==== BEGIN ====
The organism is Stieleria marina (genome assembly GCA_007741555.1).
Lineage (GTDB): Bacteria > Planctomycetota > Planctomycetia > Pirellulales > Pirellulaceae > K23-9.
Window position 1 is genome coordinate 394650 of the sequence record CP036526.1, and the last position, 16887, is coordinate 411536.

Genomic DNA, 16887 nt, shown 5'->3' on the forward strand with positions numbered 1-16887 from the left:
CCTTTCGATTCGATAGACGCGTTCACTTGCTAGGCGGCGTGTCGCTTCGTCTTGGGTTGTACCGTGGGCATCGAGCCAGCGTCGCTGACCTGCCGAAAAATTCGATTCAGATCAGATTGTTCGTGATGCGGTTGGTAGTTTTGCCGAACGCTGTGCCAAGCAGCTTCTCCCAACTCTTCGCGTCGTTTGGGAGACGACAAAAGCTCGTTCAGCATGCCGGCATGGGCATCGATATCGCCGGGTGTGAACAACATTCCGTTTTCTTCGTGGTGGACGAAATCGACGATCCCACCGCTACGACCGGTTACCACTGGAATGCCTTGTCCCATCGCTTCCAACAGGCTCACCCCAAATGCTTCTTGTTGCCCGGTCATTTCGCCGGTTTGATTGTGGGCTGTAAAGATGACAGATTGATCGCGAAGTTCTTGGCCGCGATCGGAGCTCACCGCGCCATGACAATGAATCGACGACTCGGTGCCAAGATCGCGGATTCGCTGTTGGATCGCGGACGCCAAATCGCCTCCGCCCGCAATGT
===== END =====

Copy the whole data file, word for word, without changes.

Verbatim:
The organism is Stieleria marina (genome assembly GCA_007741555.1).
Lineage (GTDB): Bacteria > Planctomycetota > Planctomycetia > Pirellulales > Pirellulaceae > K23-9.
Window position 1 is genome coordinate 394650 of the sequence record CP036526.1, and the last position, 16887, is coordinate 411536.

Genomic DNA, 16887 nt, shown 5'->3' on the forward strand with positions numbered 1-16887 from the left:
CCTTTCGATTCGATAGACGCGTTCACTTGCTAGGCGGCGTGTCGCTTCGTCTTGGGTTGTACCGTGGGCATCGAGCCAGCGTCGCTGACCTGCCGAAAAATTCGATTCAGATCAGATTGTTCGTGATGCGGTTGGTAGTTTTGCCGAACGCTGTGCCAAGCAGCTTCTCCCAACTCTTCGCGTCGTTTGGGAGACGACAAAAGCTCGTTCAGCATGCCGGCATGGGCATCGATATCGCCGGGTGTGAACAACATTCCGTTTTCTTCGTGGTGGACGAAATCGACGATCCCACCGCTACGACCGGTTACCACTGGAATGCCTTGTCCCATCGCTTCCAACAGGCTCACCCCAAATGCTTCTTGTTGCCCGGTCATTTCGCCGGTTTGATTGTGGGCTGTAAAGATGACAGATTGATCGCGAAGTTCTTGGCCGCGATCGGAGCTCACCGCGCCATGACAATGAATCGACGACTCGGTGCCAAGATCGCGGATTCGCTGTTGGATCGCGGACGCCAAATCGCCTCCGCCCGCAATGT